Happy Shavuot!

Chag Shavuot Sameach! (Happy Holidays) The Jewish holiday of Shavuot began last evening at Sundown and will continue until Thursday evening. Shavuot is considered to be one of the three pilgrimage holidays—the Shalosh Regilim, and occurs 50 days after Passover. Jewish families have been counting the omer and anticipating the holiday ever since the first day of Pesach. This holiday is said to commemorate the giving of the Torah to Moses on Mt. Sinai.  It is a holiday of rejoicing and welcoming in the spring and can also be referred to as Yom Habikurim (Day of the First Fruits) or Chag HaKatzir–The Harvest Festival. In the United States it is celebrated for two days, while in Israel it is only observed for one day.

This is a fascinating holiday with unique traditions. On the first night of Shavuot people often stay up all night to study the Torah and this is referred to as Tikkun Leil Shavuot. One of my friends said that she usually reads through the Psalms as well as parts of the book of Ruth. On the first day of the holiday it is customary to go to synagogue to hear the reading of the Ten Commandments, and the evening begins with candle lighting and a special meal, much like Shabbat.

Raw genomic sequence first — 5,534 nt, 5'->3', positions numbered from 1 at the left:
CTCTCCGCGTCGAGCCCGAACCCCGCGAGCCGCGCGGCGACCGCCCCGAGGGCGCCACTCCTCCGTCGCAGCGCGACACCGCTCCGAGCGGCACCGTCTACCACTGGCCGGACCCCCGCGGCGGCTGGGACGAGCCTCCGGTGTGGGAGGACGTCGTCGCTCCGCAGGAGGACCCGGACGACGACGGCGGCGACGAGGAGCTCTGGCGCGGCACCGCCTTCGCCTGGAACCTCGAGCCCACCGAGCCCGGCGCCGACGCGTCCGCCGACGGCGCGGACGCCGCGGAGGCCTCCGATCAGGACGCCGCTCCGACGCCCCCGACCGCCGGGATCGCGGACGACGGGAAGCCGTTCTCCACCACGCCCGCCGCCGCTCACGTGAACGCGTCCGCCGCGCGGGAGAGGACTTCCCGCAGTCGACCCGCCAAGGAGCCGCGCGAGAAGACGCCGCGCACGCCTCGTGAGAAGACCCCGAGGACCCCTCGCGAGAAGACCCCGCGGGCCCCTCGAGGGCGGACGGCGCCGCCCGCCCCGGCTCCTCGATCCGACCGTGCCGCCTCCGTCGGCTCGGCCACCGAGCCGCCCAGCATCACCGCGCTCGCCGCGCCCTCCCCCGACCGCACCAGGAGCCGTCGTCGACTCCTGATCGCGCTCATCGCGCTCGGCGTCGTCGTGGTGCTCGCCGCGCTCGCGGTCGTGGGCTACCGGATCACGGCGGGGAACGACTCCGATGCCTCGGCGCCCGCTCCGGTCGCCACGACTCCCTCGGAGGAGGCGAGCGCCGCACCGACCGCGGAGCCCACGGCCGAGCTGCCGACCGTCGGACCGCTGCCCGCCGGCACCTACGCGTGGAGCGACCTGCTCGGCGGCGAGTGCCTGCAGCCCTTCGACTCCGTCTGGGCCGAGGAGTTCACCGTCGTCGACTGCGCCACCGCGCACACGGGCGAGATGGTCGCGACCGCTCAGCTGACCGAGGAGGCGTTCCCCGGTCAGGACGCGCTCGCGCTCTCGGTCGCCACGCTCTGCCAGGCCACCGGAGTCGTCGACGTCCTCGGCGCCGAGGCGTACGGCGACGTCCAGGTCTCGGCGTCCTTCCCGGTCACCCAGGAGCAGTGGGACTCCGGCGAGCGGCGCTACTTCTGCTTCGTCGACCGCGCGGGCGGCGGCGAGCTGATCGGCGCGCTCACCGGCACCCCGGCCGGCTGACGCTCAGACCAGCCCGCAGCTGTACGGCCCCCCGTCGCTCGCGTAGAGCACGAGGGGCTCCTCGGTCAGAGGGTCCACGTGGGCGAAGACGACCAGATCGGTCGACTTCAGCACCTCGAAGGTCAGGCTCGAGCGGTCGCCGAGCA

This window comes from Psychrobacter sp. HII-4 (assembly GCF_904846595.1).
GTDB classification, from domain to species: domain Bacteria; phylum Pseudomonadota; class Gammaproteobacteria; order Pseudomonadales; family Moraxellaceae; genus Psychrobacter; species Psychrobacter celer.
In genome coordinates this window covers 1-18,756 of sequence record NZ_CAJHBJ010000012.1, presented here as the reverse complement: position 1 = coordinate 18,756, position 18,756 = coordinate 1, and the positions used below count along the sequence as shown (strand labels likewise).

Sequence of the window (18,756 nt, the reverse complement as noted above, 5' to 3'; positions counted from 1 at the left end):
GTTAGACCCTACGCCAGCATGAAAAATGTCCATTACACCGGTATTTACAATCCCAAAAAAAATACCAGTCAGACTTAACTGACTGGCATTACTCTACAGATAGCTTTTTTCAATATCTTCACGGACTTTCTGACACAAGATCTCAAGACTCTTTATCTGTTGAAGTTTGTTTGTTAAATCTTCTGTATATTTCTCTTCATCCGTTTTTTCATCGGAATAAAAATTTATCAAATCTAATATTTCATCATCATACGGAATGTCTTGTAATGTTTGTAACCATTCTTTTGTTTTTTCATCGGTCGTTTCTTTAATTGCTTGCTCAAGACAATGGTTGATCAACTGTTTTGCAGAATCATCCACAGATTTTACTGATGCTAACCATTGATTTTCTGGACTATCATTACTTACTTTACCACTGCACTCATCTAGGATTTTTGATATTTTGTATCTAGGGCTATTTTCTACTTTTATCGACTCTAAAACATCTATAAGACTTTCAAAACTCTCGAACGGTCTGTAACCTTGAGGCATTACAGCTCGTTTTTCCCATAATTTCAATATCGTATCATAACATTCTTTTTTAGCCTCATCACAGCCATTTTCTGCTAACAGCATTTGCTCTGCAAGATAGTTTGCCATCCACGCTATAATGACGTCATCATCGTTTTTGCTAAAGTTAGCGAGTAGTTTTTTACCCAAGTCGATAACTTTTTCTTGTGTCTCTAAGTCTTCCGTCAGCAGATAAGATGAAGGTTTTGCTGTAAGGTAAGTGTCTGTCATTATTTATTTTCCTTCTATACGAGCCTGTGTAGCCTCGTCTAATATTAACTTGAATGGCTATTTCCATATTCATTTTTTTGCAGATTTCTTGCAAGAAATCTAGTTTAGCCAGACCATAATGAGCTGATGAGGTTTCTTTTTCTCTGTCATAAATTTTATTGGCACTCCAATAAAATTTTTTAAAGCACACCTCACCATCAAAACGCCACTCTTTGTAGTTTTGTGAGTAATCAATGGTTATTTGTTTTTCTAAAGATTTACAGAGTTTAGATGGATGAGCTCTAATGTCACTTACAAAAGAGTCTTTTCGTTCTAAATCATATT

An interesting fact about this holiday is that it is customary to eat dairy foods. There are various reasons given for this tradition, and one of the most common answers given is that the Torah is like milk, so dairy is eaten in commemoration of this idea. In the Hebrew alphabet, each character has a numerical value and this plays into one reason that I found particularly fascinating.

At www.chabad.org they say

“…the Hebrew word for milk is chalav, and when the numerical values of each of the letters in the word chalav are added together—8+30+2—the total is forty. Forty is the number of days Moses spent on Mount Sinai when receiving the Torah.”

Typical foods include cheese blintzes and cheesecake!

So, whether your Jewish, Mennonite, or something else, you now have an excuse to go eat cheesecake!

Here is an interesting video to check out!

Resources for this post include www.chabad.orgtoryavey.com, and www.myjewishlearning.com

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